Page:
UPDATE: Welcome, Hot Air commenters! Please feel free to go here for further exposition of this post.
UPDATE 2: Welcome, Ace of Spades readers! I have included a further update here.
I will keep this simple. Here is the text of the suit, which is brought under the MD Wiretap Act. The suit alleges that Andrew Breitbart, working in concert with O’Keefe and Giles, intercepted an “oral communication” using an electronic device, which would indeed be a violation of the act. The problem, however, is that the statute specifically defines “oral communication” in section 10-401(2)(i) as: “any conversation or words spoken to or by any person in private conversation.”
What this means, as established by the clear text of the statute (and Maryland caselaw, including Fearnow v. Chesapeake & Potomac Tel. Co. of Maryland, 342 Md. 363 (Md. 1996)) is that at least one of the parties to the conversation must have had a reasonable expectation of privacy in the conversation. In other words, if someone stands up in the town square and shouts out loud and someone else records it, that is not a violation of the act.
The problem for ACORN is that, as a matter of law, the employees at ACORN had no reasonable expectation of privacy in what they said to members of the public who entered their offices. As made clear by Katz v. United States and its progeny (made applicable specifically to the Maryland Wiretap Act by cases such as Malpas v. State, 695 A.2d 588, 595 (Md. Ct. Spec. App. 1997)), “What a person exposes knowingly to the public, even in his own home or office, is not a subject of Fourth Amendment protection.”
Get that? The conversations in question were knowingly exposed in a place of business to two customers who walked in off the streets. There is and can be absolutely no expectation of privacy for the ACORN employees in question. As such, the conversations are not “private conversations” under the Maryland Wiretap Act as a matter of law. I found all this in a matter of 15 minutes on Lexis. I’m sure another 15 (which I don’t have) will find numerous directly applicable precedents under Katz that are completely factually indistinguishable from the present case. In other words, this case is so totally without legal merit the very filing of it is almost sanctionable. And putting “they had a reasonable expectation of privacy” in the complaint is not enough for this claim to survive summary dismissal; the court does not have to accept conclusory statements and legal conclusions.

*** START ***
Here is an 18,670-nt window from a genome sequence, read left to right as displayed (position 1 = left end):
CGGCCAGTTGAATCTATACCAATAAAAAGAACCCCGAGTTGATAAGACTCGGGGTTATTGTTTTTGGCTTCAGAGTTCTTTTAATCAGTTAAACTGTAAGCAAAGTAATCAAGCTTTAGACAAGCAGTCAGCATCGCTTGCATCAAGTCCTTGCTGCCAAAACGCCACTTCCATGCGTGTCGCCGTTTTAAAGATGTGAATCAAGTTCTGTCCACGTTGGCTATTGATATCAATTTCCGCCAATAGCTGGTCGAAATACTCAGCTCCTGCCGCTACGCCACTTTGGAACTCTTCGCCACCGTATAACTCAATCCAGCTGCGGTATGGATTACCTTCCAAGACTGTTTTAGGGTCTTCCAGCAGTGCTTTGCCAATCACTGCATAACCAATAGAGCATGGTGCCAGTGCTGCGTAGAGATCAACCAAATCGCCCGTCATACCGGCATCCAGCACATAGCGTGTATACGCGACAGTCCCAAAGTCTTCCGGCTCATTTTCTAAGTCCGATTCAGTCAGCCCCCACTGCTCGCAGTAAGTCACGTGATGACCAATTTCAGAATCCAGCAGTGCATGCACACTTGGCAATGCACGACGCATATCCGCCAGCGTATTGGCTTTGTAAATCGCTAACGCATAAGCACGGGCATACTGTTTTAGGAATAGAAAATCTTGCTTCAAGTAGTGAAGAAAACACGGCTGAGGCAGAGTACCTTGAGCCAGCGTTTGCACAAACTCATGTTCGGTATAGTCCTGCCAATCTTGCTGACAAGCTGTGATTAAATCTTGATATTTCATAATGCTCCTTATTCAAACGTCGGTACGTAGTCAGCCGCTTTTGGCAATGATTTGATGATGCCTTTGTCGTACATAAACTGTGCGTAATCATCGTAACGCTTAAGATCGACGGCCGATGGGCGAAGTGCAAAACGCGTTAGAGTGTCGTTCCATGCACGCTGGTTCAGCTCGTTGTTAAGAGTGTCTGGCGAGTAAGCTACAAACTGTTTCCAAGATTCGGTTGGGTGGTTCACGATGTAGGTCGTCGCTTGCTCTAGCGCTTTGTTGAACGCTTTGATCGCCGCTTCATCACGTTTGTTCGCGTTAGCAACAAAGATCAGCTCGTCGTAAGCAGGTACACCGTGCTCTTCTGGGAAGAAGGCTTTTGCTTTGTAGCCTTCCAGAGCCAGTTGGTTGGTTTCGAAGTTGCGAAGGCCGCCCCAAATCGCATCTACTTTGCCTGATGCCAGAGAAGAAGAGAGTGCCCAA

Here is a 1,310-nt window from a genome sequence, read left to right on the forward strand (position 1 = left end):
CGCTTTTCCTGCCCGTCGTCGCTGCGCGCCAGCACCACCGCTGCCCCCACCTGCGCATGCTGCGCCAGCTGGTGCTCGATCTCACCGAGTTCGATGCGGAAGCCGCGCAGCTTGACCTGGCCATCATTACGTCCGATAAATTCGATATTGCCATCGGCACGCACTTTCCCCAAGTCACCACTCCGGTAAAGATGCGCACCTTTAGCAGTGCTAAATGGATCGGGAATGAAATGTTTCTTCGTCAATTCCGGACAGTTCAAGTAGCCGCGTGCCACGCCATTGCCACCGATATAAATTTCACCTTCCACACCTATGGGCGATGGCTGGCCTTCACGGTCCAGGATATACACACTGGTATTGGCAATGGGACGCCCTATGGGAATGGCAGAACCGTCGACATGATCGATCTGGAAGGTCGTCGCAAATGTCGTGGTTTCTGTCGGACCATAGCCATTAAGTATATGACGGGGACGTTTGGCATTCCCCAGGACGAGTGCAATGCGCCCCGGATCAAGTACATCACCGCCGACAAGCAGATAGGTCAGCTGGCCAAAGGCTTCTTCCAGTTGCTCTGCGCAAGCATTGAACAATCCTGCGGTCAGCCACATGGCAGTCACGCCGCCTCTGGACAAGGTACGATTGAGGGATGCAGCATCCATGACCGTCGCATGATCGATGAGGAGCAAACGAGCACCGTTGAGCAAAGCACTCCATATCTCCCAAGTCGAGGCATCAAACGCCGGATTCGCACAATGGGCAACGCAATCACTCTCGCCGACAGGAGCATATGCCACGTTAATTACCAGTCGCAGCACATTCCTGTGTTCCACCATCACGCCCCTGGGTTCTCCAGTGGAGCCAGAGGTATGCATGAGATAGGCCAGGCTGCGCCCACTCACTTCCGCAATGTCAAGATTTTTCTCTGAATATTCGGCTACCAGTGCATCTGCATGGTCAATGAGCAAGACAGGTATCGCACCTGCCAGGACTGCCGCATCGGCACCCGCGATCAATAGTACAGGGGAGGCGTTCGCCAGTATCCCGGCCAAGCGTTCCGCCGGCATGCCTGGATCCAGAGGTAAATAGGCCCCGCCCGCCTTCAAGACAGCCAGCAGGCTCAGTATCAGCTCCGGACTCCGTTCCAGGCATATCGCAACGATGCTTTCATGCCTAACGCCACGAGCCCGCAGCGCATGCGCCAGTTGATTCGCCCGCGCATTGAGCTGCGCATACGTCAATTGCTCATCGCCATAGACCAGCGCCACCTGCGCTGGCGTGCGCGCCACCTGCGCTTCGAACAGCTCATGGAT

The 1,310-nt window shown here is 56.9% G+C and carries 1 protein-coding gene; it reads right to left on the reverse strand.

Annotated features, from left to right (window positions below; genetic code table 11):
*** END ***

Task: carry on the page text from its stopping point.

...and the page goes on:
Furthermore, to the extent that ACORN wants to go after Breitbart (and I hear they are wanting to go after Fox next!) for publishing this information of clear public concern, they might want to check the First Amendment jurisprudence of the United States Supreme Court on that question before getting themselves in further trouble.